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About The Sunday Oregonian. (Portland, Ore.) 1881-current | View This Issue
THE SUNDAY OREGOMAX, PORTLAXD, MAY 17, 1908.
PLEADS' FOR -LABOR
Gompers Urges Cause Before
ANARCHY NOT CONCERNED
leriit Who Abuse li-hts Should
Have Brain Storms Examined. -If
Made Illegal, Unions Will
Survive ' in Secret.
WASHINGTON. May : 16. Samuel Gom
pers, president of the American Federa
tion of Labor, today made an argument
before a subcommittee of the Senate com
mittee on the judiciary on the rights of
organized labor in the light of recent de
cisions of the Supreme Court-, of the
United States. Addressing his state-,
ment to the various bills to amend the
Sherman anti-trust law, he contended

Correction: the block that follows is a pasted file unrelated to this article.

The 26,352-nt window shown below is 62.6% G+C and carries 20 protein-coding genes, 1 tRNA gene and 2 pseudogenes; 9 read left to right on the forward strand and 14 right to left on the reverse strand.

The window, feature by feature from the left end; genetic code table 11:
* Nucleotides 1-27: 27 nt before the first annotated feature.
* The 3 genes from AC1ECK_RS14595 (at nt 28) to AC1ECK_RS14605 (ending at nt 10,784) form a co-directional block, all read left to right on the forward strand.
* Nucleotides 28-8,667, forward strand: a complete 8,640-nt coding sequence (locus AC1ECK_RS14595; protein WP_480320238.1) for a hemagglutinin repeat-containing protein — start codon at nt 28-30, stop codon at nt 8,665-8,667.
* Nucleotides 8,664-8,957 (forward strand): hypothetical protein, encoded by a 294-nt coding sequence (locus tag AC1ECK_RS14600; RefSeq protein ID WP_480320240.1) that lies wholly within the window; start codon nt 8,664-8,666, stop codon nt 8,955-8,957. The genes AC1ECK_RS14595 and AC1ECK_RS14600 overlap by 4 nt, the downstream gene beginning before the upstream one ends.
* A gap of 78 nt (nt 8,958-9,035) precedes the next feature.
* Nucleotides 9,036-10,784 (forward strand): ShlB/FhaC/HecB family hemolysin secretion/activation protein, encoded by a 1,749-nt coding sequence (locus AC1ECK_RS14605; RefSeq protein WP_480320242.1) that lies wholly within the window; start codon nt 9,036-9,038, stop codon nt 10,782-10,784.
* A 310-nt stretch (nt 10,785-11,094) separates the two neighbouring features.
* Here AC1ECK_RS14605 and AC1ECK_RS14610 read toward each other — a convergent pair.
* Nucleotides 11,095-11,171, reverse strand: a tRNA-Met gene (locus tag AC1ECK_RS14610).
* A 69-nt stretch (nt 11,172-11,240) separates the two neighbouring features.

far freedom of the press and freedom of
speech In all respects.
Kasy to Punish Anarchists.
"Would you extend that privilege to a
paper which was anarchistic in tone and
Incited murder of public officials, such as
the President and members of his .Cabi
net and others?" asked Chairman Nelson.
Objection was made by Mr. Gompers
to the assrjeiation of the term '"Anarchy"
with this discussion, and Mr. Nelson
disclaimed any intention of disparaging
organized labor by his remark. Mr. Gom
pers declared that such persons as vio
lated the bounds of reason and incited
crime may be reached by the law and
"Such a man," he said, "should, be in
vestigated as to the condition 'of his
M r. Gompers discussed at length the
recent decisions of the Supreme Court,
and 8;: id:
May Itrlve Unions Into Secrecy.
"Ve hear so much about equality be
fore the law. That's all ,we want. It
has been quite the vogue of late to say
that labor is ttskiug for special privileges.